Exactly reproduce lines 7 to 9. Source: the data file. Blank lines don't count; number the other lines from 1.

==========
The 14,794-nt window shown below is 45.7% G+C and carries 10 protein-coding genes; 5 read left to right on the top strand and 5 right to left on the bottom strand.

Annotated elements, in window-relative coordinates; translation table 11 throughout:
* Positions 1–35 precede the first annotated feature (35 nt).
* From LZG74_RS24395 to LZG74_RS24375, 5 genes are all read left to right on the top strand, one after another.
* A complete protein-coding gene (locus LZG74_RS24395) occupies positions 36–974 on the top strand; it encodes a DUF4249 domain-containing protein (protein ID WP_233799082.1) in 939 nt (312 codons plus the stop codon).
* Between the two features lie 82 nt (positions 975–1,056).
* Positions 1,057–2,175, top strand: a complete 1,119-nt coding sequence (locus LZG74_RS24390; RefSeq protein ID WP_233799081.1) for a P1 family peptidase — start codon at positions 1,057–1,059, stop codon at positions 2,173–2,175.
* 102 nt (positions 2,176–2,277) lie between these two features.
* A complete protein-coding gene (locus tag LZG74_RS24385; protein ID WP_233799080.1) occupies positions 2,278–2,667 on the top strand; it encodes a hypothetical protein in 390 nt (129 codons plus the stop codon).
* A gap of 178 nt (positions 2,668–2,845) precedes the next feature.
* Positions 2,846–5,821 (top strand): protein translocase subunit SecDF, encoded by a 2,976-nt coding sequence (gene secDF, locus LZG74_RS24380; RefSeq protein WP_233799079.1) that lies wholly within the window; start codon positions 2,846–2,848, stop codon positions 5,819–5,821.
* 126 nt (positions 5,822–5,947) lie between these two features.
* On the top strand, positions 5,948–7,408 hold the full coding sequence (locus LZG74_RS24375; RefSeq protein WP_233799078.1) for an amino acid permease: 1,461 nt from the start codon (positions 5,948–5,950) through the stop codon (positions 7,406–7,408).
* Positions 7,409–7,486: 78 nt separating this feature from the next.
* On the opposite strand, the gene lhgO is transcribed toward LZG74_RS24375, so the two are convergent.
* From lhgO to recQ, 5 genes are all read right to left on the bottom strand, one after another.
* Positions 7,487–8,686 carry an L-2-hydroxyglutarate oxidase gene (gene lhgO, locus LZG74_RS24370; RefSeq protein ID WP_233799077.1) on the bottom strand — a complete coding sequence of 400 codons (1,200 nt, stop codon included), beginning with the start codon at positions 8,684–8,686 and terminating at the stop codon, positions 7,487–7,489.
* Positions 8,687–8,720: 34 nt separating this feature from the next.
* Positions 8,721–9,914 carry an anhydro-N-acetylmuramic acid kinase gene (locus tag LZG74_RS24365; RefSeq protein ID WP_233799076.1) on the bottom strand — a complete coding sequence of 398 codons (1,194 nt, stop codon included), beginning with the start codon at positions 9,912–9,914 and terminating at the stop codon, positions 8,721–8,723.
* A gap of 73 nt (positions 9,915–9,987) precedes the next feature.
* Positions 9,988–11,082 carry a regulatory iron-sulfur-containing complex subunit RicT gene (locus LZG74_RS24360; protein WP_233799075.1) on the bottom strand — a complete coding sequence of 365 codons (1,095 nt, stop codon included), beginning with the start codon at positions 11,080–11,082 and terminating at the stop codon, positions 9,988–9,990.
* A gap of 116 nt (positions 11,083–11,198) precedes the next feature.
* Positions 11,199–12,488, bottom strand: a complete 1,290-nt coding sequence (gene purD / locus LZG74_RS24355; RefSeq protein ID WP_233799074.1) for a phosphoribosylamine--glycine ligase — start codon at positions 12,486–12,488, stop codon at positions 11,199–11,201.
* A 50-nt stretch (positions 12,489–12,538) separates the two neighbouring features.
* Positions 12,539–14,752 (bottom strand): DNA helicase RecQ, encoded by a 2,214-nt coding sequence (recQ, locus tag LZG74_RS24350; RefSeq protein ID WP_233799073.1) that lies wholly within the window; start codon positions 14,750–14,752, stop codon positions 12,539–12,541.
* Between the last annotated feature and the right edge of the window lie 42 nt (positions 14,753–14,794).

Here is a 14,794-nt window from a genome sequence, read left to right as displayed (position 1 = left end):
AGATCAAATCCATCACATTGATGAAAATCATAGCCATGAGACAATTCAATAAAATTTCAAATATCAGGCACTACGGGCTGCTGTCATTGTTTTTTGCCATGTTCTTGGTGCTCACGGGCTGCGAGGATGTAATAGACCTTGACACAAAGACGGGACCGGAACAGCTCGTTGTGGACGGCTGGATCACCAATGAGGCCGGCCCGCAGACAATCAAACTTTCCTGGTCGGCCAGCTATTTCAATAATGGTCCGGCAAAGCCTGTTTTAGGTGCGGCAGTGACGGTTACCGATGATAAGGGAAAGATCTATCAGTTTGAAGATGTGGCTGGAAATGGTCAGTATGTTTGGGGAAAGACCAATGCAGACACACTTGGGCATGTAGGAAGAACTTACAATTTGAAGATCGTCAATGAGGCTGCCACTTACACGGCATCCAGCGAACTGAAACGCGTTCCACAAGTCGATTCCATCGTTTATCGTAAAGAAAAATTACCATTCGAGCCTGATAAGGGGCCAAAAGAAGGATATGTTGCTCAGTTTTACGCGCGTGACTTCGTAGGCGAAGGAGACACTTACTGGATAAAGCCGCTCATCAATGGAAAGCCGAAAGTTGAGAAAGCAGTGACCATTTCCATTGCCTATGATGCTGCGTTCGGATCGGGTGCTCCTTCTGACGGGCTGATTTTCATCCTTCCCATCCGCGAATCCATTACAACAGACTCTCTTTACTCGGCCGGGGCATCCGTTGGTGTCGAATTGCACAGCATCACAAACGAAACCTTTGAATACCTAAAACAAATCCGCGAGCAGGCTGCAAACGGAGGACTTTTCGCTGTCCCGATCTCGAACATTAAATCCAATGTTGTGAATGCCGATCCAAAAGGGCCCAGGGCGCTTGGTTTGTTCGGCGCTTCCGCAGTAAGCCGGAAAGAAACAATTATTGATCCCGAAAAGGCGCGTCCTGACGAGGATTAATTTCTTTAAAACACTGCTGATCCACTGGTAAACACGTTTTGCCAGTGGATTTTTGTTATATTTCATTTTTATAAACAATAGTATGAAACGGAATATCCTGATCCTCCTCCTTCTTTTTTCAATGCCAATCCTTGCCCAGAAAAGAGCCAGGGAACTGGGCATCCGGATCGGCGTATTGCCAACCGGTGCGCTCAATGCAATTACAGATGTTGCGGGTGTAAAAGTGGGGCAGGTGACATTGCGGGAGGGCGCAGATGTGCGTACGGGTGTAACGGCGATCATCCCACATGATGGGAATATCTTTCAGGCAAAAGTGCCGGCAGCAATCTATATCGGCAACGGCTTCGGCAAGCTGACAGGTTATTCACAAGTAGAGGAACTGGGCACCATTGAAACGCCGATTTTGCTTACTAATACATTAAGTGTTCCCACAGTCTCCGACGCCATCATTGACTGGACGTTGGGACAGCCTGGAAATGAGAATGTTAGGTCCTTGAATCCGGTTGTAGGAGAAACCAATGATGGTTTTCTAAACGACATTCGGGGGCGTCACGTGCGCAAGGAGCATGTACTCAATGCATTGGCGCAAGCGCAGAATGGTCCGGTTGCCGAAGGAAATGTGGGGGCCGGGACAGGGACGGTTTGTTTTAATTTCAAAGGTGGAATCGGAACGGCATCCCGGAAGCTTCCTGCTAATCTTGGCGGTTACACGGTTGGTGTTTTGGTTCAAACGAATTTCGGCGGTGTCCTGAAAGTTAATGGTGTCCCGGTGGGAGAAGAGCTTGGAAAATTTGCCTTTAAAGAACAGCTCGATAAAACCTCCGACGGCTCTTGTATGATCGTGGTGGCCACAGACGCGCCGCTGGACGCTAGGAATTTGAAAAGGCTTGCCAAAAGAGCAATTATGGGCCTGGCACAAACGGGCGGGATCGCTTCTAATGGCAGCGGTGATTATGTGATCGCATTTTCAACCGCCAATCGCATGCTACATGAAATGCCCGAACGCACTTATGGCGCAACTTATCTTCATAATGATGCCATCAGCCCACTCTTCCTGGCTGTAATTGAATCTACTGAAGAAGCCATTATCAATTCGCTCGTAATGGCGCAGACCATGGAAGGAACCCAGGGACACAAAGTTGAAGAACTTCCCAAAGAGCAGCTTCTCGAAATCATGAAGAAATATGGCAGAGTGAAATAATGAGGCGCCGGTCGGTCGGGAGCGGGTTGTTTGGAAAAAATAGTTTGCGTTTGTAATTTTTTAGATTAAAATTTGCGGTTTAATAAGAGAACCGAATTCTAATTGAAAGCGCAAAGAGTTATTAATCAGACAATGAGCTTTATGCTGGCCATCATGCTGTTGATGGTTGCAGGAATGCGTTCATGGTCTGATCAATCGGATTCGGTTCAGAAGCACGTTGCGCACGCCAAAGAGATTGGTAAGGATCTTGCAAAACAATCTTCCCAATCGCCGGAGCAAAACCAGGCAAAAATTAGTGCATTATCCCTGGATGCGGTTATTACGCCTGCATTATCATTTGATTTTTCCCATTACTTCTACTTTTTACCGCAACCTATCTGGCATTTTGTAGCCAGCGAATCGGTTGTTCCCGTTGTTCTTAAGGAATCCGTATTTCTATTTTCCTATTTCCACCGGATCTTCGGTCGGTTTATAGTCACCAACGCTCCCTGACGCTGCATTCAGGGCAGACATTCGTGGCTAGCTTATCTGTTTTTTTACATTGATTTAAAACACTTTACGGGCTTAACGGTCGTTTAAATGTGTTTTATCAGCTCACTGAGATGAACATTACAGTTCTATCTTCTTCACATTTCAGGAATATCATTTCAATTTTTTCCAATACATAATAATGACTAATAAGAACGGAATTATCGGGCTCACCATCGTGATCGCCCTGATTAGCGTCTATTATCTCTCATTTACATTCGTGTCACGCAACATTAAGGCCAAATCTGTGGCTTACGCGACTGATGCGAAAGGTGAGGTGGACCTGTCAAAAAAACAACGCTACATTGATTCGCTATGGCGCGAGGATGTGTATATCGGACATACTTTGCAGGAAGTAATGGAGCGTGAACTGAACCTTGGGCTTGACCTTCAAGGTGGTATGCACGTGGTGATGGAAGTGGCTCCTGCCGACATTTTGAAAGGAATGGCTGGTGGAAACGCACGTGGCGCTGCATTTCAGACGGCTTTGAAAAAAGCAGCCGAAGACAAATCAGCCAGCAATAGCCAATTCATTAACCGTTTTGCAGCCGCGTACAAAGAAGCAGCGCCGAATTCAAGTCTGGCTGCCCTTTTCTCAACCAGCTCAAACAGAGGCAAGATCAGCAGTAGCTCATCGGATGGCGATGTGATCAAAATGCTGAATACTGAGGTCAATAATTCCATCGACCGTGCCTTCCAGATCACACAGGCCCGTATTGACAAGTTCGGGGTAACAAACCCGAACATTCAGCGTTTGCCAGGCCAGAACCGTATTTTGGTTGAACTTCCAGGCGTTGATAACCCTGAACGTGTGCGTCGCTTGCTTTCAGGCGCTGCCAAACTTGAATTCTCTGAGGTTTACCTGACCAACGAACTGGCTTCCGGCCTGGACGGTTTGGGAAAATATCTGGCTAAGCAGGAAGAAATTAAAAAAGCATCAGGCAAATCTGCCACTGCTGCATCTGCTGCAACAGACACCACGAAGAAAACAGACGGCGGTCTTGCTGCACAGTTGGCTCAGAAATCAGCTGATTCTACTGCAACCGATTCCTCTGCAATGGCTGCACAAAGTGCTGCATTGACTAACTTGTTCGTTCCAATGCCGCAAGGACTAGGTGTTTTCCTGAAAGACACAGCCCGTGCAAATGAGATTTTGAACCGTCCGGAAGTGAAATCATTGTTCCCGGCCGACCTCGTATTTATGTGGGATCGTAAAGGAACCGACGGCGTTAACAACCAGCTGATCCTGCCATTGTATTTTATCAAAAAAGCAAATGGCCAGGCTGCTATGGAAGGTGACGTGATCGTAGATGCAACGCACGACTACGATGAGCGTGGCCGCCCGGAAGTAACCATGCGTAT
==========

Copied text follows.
* Positions 1,057–2,175, top strand: a complete 1,119-nt coding sequence (locus LZG74_RS24390; RefSeq protein ID WP_233799081.1) for a P1 family peptidase — start codon at positions 1,057–1,059, stop codon at positions 2,173–2,175.
* 102 nt (positions 2,176–2,277) lie between these two features.
* A complete protein-coding gene (locus tag LZG74_RS24385; protein ID WP_233799080.1) occupies positions 2,278–2,667 on the top strand; it encodes a hypothetical protein in 390 nt (129 codons plus the stop codon).